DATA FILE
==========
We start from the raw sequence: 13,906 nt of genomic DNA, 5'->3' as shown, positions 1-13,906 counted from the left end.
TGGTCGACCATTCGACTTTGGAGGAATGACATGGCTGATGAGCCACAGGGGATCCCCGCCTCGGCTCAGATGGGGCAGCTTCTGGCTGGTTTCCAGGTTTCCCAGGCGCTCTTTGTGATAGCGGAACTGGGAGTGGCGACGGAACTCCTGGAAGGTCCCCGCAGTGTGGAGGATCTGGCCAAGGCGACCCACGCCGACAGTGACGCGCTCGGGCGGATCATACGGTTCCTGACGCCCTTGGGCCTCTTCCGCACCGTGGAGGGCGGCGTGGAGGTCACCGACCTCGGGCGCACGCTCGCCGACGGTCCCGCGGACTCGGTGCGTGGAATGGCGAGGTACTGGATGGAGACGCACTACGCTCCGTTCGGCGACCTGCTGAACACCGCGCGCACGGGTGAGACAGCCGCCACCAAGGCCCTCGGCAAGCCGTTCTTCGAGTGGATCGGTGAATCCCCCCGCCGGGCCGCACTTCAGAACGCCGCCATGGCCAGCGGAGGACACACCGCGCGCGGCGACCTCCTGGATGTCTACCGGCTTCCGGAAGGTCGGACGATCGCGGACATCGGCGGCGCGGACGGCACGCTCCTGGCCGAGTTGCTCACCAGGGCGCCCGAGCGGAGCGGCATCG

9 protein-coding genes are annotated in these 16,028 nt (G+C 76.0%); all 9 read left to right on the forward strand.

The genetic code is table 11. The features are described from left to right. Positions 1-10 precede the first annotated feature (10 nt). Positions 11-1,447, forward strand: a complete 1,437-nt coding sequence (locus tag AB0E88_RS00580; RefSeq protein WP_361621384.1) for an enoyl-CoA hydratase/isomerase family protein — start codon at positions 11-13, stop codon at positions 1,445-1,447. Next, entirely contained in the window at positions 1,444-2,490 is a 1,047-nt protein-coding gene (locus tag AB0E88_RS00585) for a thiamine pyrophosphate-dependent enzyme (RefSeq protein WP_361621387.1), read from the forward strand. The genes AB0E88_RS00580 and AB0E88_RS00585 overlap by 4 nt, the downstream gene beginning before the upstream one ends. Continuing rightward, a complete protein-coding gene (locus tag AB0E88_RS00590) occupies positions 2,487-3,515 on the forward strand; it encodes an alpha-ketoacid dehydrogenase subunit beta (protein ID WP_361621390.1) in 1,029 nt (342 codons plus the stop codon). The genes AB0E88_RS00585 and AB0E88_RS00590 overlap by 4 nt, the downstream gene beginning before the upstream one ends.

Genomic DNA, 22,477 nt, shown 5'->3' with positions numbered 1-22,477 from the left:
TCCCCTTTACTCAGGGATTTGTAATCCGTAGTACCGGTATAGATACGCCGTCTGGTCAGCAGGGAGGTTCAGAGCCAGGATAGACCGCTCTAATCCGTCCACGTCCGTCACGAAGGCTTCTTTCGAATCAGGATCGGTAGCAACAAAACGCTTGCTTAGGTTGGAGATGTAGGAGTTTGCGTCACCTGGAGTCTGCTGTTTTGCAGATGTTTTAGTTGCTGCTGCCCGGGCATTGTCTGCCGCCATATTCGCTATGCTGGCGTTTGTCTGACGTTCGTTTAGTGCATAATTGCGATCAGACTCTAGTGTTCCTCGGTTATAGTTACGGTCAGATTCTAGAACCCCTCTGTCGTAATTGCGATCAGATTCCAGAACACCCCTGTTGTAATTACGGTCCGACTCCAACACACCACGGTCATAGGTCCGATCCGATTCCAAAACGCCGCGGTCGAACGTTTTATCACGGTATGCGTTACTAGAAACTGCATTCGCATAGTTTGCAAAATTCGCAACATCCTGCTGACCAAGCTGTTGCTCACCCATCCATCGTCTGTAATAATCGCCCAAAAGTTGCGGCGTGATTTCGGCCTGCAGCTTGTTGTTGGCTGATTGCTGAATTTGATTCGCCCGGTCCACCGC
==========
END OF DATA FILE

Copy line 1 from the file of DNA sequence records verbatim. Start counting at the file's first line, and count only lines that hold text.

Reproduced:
We start from the raw sequence: 13,906 nt of genomic DNA, 5'->3' as shown, positions 1-13,906 counted from the left end.